Wednesday, 14 September 2011 17:35
As we approach the fall season, many organizations are working on plans for their end-of-the-year fundraising activities.
In the previous two posts, seven ideas were shared to make your year-end fundraising more productive.
Here are the final 3 of the top 10 ideas:
8. See It Through the Eyes of a Potential Donor
Click your “Donate Now” button to see what donors will experience. Is it clear and easy to understand the appeal and donate a gift? If not, it’s not hard to make corrections before it’s too late. Need help? One organization I suggest you consider is Network for Good (www.networkforgood.org). Recently, a client realized they needed help in this area and within 2 days, they were up and running with a much improved “Donate Now” solution at a competitive price. If in doubt, ask for help. Remember, online giving picks up significantly this time of the year. A small investment of time can have a big payoff. In addition, once donors make their gift, ask them why they gave. This is invaluable information. Keep track of this information for the overall campaign and also include this into their record in your donor management system.
9. Think Segment, Segment, Segment
Segmentation can be simple or complex. Some examples of segmentation options are past giving history based on different gift levels, estimated capacity, level of relationship, level of interest in your work, lapsed donors (LYBUNTS - Last Year But Not This Year and SYBUNTS – Some Year But Not This Year) and volunteers. Understanding that fundraising is in its simplest form a communication strategy will help you take the next step.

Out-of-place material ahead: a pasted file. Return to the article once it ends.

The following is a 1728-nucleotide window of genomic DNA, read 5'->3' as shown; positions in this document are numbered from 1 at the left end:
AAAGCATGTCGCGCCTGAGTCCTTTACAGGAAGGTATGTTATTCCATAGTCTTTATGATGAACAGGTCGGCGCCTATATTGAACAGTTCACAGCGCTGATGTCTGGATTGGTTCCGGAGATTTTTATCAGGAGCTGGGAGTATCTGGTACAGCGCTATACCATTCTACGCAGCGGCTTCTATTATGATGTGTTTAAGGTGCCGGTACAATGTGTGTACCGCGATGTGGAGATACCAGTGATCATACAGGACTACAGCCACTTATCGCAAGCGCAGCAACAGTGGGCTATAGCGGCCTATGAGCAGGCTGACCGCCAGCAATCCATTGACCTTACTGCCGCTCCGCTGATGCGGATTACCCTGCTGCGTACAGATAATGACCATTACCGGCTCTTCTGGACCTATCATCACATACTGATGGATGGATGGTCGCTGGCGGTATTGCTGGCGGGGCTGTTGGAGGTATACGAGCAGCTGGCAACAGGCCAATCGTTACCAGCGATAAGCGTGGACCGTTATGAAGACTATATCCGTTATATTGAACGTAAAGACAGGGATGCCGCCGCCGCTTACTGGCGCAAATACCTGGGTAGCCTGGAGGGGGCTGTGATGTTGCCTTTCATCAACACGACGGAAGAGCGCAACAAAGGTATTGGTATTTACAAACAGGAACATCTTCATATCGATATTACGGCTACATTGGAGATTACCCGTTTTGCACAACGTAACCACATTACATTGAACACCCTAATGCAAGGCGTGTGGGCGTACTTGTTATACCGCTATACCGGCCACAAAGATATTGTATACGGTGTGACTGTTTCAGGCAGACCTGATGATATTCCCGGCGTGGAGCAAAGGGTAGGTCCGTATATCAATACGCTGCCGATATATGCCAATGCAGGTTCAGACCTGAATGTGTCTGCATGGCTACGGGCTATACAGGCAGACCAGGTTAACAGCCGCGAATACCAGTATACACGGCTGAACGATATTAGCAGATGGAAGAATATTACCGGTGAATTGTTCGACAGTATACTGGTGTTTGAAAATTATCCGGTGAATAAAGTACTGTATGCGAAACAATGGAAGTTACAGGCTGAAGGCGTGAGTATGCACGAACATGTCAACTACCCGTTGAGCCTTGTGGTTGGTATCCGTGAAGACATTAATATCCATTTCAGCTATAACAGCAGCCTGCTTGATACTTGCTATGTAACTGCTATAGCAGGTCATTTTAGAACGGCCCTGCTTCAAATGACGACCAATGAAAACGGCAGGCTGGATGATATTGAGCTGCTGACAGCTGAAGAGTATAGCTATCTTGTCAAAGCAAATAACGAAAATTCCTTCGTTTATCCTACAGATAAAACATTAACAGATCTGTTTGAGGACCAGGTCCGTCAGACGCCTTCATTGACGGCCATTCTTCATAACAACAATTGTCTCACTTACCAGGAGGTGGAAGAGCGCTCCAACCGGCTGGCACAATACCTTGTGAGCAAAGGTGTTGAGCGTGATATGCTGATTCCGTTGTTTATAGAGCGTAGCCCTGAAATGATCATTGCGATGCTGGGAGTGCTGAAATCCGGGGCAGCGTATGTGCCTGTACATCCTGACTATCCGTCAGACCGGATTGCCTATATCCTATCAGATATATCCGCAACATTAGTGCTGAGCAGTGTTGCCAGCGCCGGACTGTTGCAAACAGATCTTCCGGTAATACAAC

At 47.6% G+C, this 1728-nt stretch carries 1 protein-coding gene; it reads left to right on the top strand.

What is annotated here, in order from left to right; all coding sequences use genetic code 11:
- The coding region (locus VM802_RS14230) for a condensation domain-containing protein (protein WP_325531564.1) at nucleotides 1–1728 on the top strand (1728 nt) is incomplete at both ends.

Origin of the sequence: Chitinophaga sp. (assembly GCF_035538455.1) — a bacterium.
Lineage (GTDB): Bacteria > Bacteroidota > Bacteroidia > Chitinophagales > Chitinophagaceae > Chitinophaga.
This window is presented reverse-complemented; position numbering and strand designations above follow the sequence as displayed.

Since your fundraising strategy is also a communication strategy, then ask yourself “Which media is the best method to communicate with each segment?” For example, your major donors should be reached personally by the person in your organization who has the best relationship with that donor. Likewise, prospective donors of the highest capacity warrant a personal appeal by the person in your organization closest to that person or have a third party make an introduction. Additionally, others segments can be reached through a combination of calls and follow up emails or snail mail appeals. Use an email campaign software system like Constant Contact (www.constantcontact.com) or Mail Chimp (www.mailchimp.com) and to track your results. The more specifically you can segment your donors and prospective donors for your year-end campaign, the better your results.
10. The Rule of 3’s:
Send your first appeal by the 2nd or 3rd week of November to introduce the campaign and make the initial appeal. Follow up with a second “update” appeal in early December to those that didn’t respond. Then send a series of 3 emails scheduled to land on Monday Dec. 26th, Wednesday Dec. 28th and Friday, Dec. 30th to help reach the remainder of your goal and capture those last minute gifts.
In summary, regardless of what you’ve done to prepare for your year-end fundraising, you can apply some of these ideas to increase your results. Stay focused and don’t stop until you reach your goal. Then take time to celebrate and liberally thank your donors for their generosity.
Have fun fundraising!
Let’s apply these year-end fundraising ideas. Ask yourself these questions:
- What’s my fundraising goal between now and December 31st?
- Who can I recruit to help make this year-end fundraising season a success?
- What’s the timing for our appeals to arrive via email or snail mail?
- What do I need to do next?
- What’s the next action after that?
Wednesday, 07 September 2011 00:39
In our last post on effective non-profit year end fundraising ideas, we discussed the first 4 ideas to make your year-end fundraising more productive.